What UNC’s Gameplan Should Be To Beat Duke


North Carolina and Duke will face off on Saturday afternoon with more than just a Victory Bell on the line. When these two teams take the field, the ACC Coastal division will very much be up for grabs, and the winner of this game will be in the driver’s seat for the division.

North Carolina will enter the game with a 7-1 record and a #21 ranking in the AP Poll. Duke was ranked up until last weekend’s ridiculous and improbable loss to Miami on one of the craziest plays in ACC football history. However, despite falling out of the polls and having two losses already this season, Duke is a very good football team that will pose a significant challenge to the Tar Heels.

Let’s take a look at what UNC’s gameplan should be if they want to defeat the Blue Devils on Saturday.

When Duke has the ball

Load the box

Duke is averaging 180.6 rushing yards per game this season, a mark which ranks fifth in the ACC. That rushing game is the strength of this Blue Devils team, and the Tar Heels should load the box against the run to take that strength away.

What do I mean by “load the box”? It is a football term that, in simplest terms, implies bringing extra defenders closer to the line of scrimmage. For the Tar Heels, I’d like to see that Donnie Miles Jr., a talented, physical safety, play up closer to the line to snuff out all the read-options and stretch plays that Duke likes to run.

The second part of this strategy is…

Make Thomas Sirk beat you with his arm

Carolina must load the box and dare Thomas Sirk, a shaky passer, to be them over the top with his arm. Sirk does pass for a lot of yards per game — his 1788 passing yards this season rank third in the ACC and are 165 more than Marquise Williams has. But, his yards per attempt is low at 6.4 yards per pass, ranking 13th among 14 qualified passers in the ACC. This suggests that Sirk throws a lot of short passes and doesn’t have the arm or the accuracy to hit WRs for big plays down the field.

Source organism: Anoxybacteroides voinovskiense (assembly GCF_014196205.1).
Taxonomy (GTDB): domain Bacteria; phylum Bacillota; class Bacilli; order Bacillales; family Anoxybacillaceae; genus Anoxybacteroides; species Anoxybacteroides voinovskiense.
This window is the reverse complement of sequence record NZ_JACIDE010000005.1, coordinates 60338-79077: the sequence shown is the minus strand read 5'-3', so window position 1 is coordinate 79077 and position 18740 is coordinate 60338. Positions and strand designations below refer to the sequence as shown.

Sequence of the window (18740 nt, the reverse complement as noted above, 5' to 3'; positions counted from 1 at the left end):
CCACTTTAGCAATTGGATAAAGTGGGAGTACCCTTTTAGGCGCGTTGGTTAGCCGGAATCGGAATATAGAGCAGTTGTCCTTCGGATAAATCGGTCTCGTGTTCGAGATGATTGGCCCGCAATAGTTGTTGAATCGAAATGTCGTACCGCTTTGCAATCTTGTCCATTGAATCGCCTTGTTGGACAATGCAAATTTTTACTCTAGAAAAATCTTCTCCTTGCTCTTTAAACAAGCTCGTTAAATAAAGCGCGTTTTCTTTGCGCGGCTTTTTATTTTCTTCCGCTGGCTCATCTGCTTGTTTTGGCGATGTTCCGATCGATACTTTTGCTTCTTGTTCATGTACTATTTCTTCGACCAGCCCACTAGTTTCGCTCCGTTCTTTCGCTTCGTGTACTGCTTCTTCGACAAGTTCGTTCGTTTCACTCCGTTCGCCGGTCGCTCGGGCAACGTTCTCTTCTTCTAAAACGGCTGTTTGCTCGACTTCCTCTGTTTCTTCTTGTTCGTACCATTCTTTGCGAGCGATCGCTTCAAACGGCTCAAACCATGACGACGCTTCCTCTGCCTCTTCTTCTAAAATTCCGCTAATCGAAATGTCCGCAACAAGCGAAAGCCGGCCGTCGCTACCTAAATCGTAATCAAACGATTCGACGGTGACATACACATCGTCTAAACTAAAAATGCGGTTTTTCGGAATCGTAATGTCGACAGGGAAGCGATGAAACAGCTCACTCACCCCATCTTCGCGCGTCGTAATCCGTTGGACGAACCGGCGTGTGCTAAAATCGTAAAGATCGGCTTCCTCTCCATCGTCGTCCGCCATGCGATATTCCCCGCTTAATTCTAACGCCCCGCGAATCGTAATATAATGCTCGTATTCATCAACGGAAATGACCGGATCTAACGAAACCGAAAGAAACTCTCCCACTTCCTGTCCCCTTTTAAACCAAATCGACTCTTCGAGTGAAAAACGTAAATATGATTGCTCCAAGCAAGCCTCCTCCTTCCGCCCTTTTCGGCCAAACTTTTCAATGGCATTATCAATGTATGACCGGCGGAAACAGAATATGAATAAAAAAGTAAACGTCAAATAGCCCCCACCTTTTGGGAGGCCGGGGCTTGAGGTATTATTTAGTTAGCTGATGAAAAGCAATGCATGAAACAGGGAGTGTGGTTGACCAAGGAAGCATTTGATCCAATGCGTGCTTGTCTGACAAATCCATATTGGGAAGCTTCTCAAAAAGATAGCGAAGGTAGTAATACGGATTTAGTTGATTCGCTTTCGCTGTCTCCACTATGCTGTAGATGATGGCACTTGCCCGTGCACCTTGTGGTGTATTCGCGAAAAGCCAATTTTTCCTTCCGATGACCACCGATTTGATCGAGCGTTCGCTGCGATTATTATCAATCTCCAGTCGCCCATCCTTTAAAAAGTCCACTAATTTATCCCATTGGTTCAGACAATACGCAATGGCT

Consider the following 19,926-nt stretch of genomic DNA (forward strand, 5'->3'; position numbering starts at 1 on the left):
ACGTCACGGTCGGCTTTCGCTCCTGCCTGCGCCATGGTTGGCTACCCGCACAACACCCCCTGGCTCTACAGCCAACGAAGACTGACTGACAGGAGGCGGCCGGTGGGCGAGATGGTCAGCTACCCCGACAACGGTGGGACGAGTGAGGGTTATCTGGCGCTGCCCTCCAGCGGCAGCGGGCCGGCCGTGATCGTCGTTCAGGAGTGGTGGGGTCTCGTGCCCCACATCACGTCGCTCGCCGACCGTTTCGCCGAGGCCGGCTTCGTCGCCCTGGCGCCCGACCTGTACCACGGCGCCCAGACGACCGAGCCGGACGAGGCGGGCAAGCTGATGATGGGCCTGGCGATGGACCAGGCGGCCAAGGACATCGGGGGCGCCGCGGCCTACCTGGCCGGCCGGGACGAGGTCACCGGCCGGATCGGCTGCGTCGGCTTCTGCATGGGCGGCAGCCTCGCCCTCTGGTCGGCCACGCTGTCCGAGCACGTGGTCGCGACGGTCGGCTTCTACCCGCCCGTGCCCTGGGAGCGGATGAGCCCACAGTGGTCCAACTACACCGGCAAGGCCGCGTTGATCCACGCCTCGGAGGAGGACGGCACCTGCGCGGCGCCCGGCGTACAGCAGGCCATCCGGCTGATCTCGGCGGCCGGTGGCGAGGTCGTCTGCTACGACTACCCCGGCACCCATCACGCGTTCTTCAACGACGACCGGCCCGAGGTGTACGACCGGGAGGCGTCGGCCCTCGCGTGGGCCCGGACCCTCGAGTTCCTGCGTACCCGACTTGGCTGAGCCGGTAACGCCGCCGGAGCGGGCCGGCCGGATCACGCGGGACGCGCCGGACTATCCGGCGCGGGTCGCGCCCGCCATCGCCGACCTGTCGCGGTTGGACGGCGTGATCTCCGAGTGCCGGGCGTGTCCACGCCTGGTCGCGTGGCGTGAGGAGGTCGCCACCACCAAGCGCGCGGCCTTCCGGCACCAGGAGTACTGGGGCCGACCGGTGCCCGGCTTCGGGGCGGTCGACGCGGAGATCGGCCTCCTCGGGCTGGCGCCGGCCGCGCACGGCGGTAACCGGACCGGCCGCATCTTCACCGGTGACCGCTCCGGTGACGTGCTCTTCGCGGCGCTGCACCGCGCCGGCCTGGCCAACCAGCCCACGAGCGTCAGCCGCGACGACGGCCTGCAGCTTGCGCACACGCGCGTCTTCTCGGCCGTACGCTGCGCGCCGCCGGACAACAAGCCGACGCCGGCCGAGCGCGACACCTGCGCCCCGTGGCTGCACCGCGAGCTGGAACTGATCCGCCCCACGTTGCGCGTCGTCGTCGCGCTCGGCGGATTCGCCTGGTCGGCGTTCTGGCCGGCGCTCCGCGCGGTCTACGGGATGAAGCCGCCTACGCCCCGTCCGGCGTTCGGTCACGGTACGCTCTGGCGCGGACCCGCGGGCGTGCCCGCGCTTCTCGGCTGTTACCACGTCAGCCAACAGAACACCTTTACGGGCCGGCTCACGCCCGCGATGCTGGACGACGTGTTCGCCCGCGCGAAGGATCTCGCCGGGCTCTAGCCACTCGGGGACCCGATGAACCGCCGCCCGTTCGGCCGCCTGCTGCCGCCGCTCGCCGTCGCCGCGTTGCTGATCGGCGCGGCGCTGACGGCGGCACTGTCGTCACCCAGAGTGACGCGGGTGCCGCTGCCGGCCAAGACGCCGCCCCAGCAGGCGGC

With that in mind, Carolina should play press coverage on Duke’s outside receivers, as they did a lot last weekend against Pitt, and leave the corners out on an island against those wideouts. UNC’s cornerbacks, M.J. Stewart, Des Lawrence and Malik Simmons, are playing so well this season that this strategy wouldn’t leave UNC exposed against a poor passing team like Duke. I trust Stewart and Lawrence out in single coverage, and leaving those corners alone, that will also free up more defenders for the run game.

When UNC has the ball

Feed Elijah Hood and Marquise Williams in the run game

Against Duke last season, the Tar Heels ran for 316 yards on 57 attempts, and that outstanding 5.5 yard per rush mark was achieved without Elijah Hood.

Duke’s rush defense is a stronger unit this season. Opponents average 128.9 yards per game and 3.0 yards per rush against the Blue Devils defense that is led by safeties Jeremy Cash and DeVon Edwards.

One thing the unit does very well is stop the run on passing downs. Per footballoutsiders.com, Duke ranks first in the country Passing Downs Line Yards per Carry, a stat that measures how successful a team is at running the ball on passing downs. Duke allows 1.15 yards per rush on these downs, a remarkable number (for comparison, UNC’s mark in the same stat is 3.69 yards per rush).

UNC will have to stay ahead of the chains, then, to avoid that stout rush defense. One way to do that is by running the ball on “standard downs”, which is one of UNC’s strengths as a team. Again per footballoutsiders.com, the Tar Heels rank third in the country with 3.51 yards per rush on standard downs*.

UNC must feed the ball to Hood and Marquise, leveraging their strengths as an offense and neutralizing one of the Duke defense’s strongest features.

Be Explosive

I realize that is a vague term, but the idea behind it is to let Marquise Williams take shots down the field and target his explosive receivers, Ryan Switzer and Mack Hollins. Remember how Sirk was 2nd to last in the ACC in yards per attempt? Well, Marquise Williams is first in that category, averaging nine yards per pass. UNC’s offensive coaching staff should build a game plan that allows Williams to show off his arm and take a lot of shots downfield.

More from UNC Football

Duke is very good at limiting explosive drives. Per footballoutsiders.com, Duke is ninth in the country in a stat called “explosive drive rate,” which measures the percentage of opponent drives that earn at least 10 yards per play. But the Heels were able to be explosive last season in Durham, racking up 592 total yards and big plays to Ryan Switzer, Bug Howard and T.J. Logan.

UNC has to win the explosive play battle, and the playcalling should reflect it. Take shots over the top of the defense and challenge Duke’s safeties, as good as they are.


Stay tuned to Keeping It Heel for more coverage of UNC vs. Duke!

*(first down, second-and-7 or fewer, third-and-4 or fewer, fourth-and-4 or fewer)